Food is Art offered delicious sample menu in Kauppahalli on last Friday and Saturday. (Un)fortunately this event was just for two days – I am sure there will be other similar treats in the future as well!
The Food is Art society consists of nine high quality restaurants in Tampere. The aim is to promote restaurant culture and encourage people to enjoy the service, high quality ingredients and atmosphere of the restaurants.
This event has been organized once before. This time there was no dessert, which was a bit of a disappointment. The menu was too constricted for vegetarians, since only two of the dishes were vegetarian, and one dish included salmon.
Not a bad way to spend a Saturday, even though the food might leave you hungry for more.
Last Sunday I had a great opportunity to see what Shojin Ryori, Japanese Buddhist vegetarian diet, is like. An expert on shojin ryori, ms. Mari Fujii had prepared interesting dishes together with her daughter and another Japanese female chef.
The event was organized by the Japanese embassy in Finland, and it is held also in Helsinki. The introduction to shojin ryori took 2 hours and was free of charge.
I love the Japanese ingredients and way of culinary thinking. Tastes should be in balance, and presentation is very important part of the meal. I know that most of the Japanese dishes include bonito flakes or dashi stock which is made from fish, and that veganism could be a challenge. It can be quite hard to be sure about the ingredients of a dish if you can’t event read the name! It would be interesting to visit a temple or a shrine where shojin ryori is offered, that way I could at least be sure that the food is vegan.
Frying mashed (or shredded) potato was interesting, but reminded me of the filling of the potato karelian pie (which I am not a fan of). I really enjoyed the sprouts and spinach, and the fried mushroom was, well, a fried mushroom (although simmered in teriyaki sauce). The jiggly thing, made from lotus powder, was not to my liking since I have some issues with jello-like texture. The vegetarian maki we made was good, although the simple ingredients (cucumber, carrot, tofu) do not compete with the seafood sushis.
This event was really interesting, and I would be more than glad to attend to more this kind of cultural journeys!
This weekend was the climax for over half year’s work. Since last autumn, I have been responsible for the publicity and marketing of Vegfest, Finland’s biggest vegetarian festival. The weekend was a blast, even though weather-wise Friday was pretty much as bad as one can imagine. On Saturday the sun shined, we had lots of visitors and the atmosphere was terrific!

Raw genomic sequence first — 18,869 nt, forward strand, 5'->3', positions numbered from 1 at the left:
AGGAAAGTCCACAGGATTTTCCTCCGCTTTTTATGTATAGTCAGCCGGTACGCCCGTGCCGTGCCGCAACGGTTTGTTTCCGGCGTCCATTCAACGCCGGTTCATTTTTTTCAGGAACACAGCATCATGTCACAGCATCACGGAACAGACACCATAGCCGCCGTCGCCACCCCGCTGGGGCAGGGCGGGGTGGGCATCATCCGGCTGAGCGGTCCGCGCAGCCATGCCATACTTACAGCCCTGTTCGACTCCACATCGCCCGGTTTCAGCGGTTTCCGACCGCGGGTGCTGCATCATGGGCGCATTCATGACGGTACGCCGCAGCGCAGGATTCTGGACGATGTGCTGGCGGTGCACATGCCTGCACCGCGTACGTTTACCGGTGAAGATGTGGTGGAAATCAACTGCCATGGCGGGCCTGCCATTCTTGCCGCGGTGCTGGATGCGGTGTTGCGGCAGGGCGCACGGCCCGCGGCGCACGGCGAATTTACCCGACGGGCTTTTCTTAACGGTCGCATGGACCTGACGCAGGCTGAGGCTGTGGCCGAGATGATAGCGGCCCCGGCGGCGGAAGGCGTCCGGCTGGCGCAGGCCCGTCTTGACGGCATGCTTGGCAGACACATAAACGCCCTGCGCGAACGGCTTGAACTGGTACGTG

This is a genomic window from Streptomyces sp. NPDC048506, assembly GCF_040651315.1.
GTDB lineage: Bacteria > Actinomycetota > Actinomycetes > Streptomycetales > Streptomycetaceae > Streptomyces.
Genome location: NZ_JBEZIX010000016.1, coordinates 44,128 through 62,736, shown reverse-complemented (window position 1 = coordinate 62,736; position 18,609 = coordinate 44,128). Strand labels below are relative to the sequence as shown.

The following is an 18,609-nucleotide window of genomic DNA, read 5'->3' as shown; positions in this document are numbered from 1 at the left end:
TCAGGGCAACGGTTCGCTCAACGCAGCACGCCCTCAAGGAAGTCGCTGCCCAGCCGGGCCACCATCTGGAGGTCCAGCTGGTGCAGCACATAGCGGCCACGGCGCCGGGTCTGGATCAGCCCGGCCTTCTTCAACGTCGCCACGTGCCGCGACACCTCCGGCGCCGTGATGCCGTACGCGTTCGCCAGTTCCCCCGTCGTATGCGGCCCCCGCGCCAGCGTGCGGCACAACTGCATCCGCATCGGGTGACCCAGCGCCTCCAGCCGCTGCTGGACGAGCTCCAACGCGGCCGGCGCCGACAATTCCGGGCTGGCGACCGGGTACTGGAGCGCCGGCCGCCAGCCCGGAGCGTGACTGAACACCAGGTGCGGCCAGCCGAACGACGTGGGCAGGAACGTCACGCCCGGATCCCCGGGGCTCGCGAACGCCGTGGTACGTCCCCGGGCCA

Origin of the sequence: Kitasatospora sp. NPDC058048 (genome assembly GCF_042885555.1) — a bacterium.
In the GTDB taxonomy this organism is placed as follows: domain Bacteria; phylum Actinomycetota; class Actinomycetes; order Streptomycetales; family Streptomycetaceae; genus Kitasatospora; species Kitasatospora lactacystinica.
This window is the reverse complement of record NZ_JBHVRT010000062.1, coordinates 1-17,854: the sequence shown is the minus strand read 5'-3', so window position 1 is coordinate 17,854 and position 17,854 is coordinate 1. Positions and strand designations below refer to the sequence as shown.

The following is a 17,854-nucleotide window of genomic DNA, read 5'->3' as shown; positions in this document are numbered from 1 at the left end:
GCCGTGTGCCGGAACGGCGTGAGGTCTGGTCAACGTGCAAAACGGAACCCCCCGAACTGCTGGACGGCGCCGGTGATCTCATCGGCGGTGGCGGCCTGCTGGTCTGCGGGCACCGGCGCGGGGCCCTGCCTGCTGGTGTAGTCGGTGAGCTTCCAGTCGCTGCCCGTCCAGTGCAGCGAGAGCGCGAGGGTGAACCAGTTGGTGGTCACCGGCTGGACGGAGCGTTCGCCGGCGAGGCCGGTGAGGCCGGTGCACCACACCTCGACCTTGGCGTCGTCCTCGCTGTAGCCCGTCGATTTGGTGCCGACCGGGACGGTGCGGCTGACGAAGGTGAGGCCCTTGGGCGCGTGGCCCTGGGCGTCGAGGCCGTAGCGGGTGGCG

The programme included speeches, workshops, food tastings and lots more!
Even though I spent almost whole three days in the festival area in Keskustori, I think I did not really work hard. It was fun to hang around, meet new people, have interesting conversations and, well, eat lots and lots of delicious vegan food! Working in an event that was completely run by volunteers was inspiring – everyone was in a good mood, working full-heartedly for the benefit of all, not for personal gain or financial benefit.
I wish I could do something similar in the future as well! Next time Vegfest will be held in 2014, it will be interesting to see if I can participate or visit the event!
I cannot remember what happened few thousand years ago that made this day so special. This year ascension day is special in Tampere for other than religious reasons.
Yesterday there was the opening day of European food market in Tampere, which sells French and Italian delicacies such as baguettes (which caused people to get violent in queues last summer in the French food market in Keskustori).
In addition to all these and few other treats, the market sells soap, handicrafts and such. There are also few local restaurants, terraces and entrepreneurs.
Today there was also an event called Market of Possibilities in Väinö Linna square. These markets are events where NGOs present the public with their activities, distribute information, and offer visitors new experiences. Together with the Market of Possibilities was the Social Forum of Tampere.
Mother’s day should be every day, not just once in a year! In a way, it is.
This year me, my brother and our mother went to a mini vacation to Tallinn for mother’s day. It was perfect: really relaxing, fun and also productive shopping-wise. We all bought a new garderobe. I now have an outfit to my brother’s graduation party, plus some other things that I really needed.
We found a great restaurant in the old town, called Clayhills bistro. It was so good we went there again the next day!
It is interesting that in just 2 hours you can be in another country – even though the language is quite similar, and most of the tourists are Finns who are just going to get drunk and buy cheap alcohol.
It might be a long time until we get to go anywhere together again, so this trip was even more special.